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7 Common Types of Veterinary Clinics

7 Common Types of Veterinary Clinics

Statistics from the American Veterinary Medical Association (AVMA) indicate there are over 73,000 licensed veterinarians practicing in the United States. After earning a Doctorate of Veterinary Medicine (DVM), they seek employment at a veterinary clinic where they provide essential medical services to animals. Not all veterinary clinics are the same, however. Below are seven common types of veterinary clinics.

#1) Small Pet

The most common type of veterinary clinic is small pet. Small pet veterinary clinics are those that serve dogs, cats, guinea pigs, hamsters, birds and other small pets. They are also known as companion animal veterinary clinics.

A companion animal is simply a small pet. If an owner discovers that his or her small pet is injured or sick, the owner may schedule an appointment at a small pet veterinary clinic. Small pet veterinary clinics are operated by licensed veterinarians who are trained to diagnose and treat a wide range of medical conditions in small pets

#2) Exotic Animal

Some veterinary clinics specialize in exotic animals. Known as exotic animal veterinary clinics, they are staffed by licensed veterinarians with the necessary skills and experience to treat exotic animals.

What is an exotic animal exactly? While there’s no universal definition for the term, exotic animals typically consist of bearded dragons, parrots, snakes, turtles, frogs and salamanders. Exotic animals have a unique anatomy that’s starkly different from small pets, which is why there are veterinary clinics that specialize in them.

#3) Outpatient

An outpatient veterinary clinic is a type of veterinary facility where all animals are released before the end of the day. It’s similar to a hospital’s outpatient clinic. Hospitals — the kind for humans and not animals — often have a branch consisting of an outpatient clinic. Sick or injured patients can receive treatment at an outpatient clinic, but they won’t be able to stay overnight. Outpatient veterinary clinics share this same characteristic. They treat animals during the day but don’t keep them overnight.

Small pet veterinary clinics are often considered outpatient clinics. If a small pet veterinary clinic doesn’t board or otherwise keep animals overnight, it’s an outpatient clinic. Those that do keep animals overnight, however, are not at outpatient clinics.

#4) Emergency

There are also emergency veterinary clinics. An emergency veterinary clinic is essentially an emergency hospital for animals. They typically operate 24 hours a day, seven days a week, while offering emergency medical care for animals.

Emergency veterinary clinics offer life-saving and urgent medical treatment to animals in need. Animals can experience medical emergencies. If an animal is sick or injured during the nighttime hours when traditional veterinarian clinics are closed, the owner may take the animal to an emergency veterinary clinic.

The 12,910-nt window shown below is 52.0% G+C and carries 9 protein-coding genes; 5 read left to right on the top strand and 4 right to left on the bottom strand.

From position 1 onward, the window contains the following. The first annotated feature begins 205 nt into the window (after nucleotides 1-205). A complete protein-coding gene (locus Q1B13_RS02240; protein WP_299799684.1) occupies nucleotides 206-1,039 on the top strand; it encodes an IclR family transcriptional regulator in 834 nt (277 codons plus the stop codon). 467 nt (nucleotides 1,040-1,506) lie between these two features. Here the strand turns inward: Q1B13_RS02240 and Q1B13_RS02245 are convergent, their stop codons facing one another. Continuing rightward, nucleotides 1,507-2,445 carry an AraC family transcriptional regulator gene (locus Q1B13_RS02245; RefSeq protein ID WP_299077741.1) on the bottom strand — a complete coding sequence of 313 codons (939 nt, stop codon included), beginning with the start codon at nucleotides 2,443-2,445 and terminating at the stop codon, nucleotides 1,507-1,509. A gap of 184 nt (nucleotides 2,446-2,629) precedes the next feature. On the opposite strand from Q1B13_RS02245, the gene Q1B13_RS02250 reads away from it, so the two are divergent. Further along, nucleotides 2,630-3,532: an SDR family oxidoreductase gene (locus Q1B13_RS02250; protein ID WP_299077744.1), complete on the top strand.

#5) Mobile

Mobile veterinary clinics have become more common in recent years. Mobile veterinary clinics are essentially clinics on wheels. They consist of large vans that are fitted with veterinary equipment and supplies. Mobile veterinarian clinics are still operated by licensed veterinarians. The difference is that mobile veterinary clinics can move around, whereas other veterinary clinics remain in a single, stationary location at all times.

In terms of convenience, mobile veterinarians offer a superior level of service. They can drive to the homes, farms or other places where a sick or injured animal is located.  Owners won’t have to take their pet to a traditional veterinary clinic. If their pet is sick or injured, they can call a mobile veterinary clinic to request medical service. The mobile veterinary clinic will drive to the owner’s location to treat his or her animal.

#6) Specialty

You’ll find specialty veterinary clinics as well. A specialty veterinary clinic, as the name suggests, is a clinic where board-certified veterinary specialists practice. These veterinary specialists underdo specialized education and training in a particular field of veterinary medicine.

All veterinary specialists are board certified. According to the AVMA, there are currently over 16,500 board-certified veterinary specialists. While some of them work at traditional veterinary clinics, many of them work at a specialty clinic. A specialty veterinary clinic is simply a clinic that specialized in one of the AVMA’s recognized specialties. They are operated by veterinarians who are board certified in the respective AVMA’s recognized specialty.

Some of the different types of specialty veterinary clinics include the following:

  • Shelter medicine
  • Epidemiology
  • Small animal surgery
  • Large animal surgery
  • Swine
  • Cardiology
  • Virology
  • Parasitology
  • Bacteriology
  • Immunology

#7) Imaging

While not as common as the others listed here, some veterinary clinics offer imaging services. Imaging veterinary clinics are those that offer diagnostic imaging services for animals. Common types of imaging services include digital radiography, computerized tomography (CT), ultrasound and magnetic resonance imaging (MRI).

Traditional veterinary clinics typically lack the equipment needed to perform imaging services. Animals in need of imaging services are referred to an imaging veterinary clinic. Imaging veterinary clinics can provide a range of imaging service, which can prove essential when diagnosing diseases and injuries.

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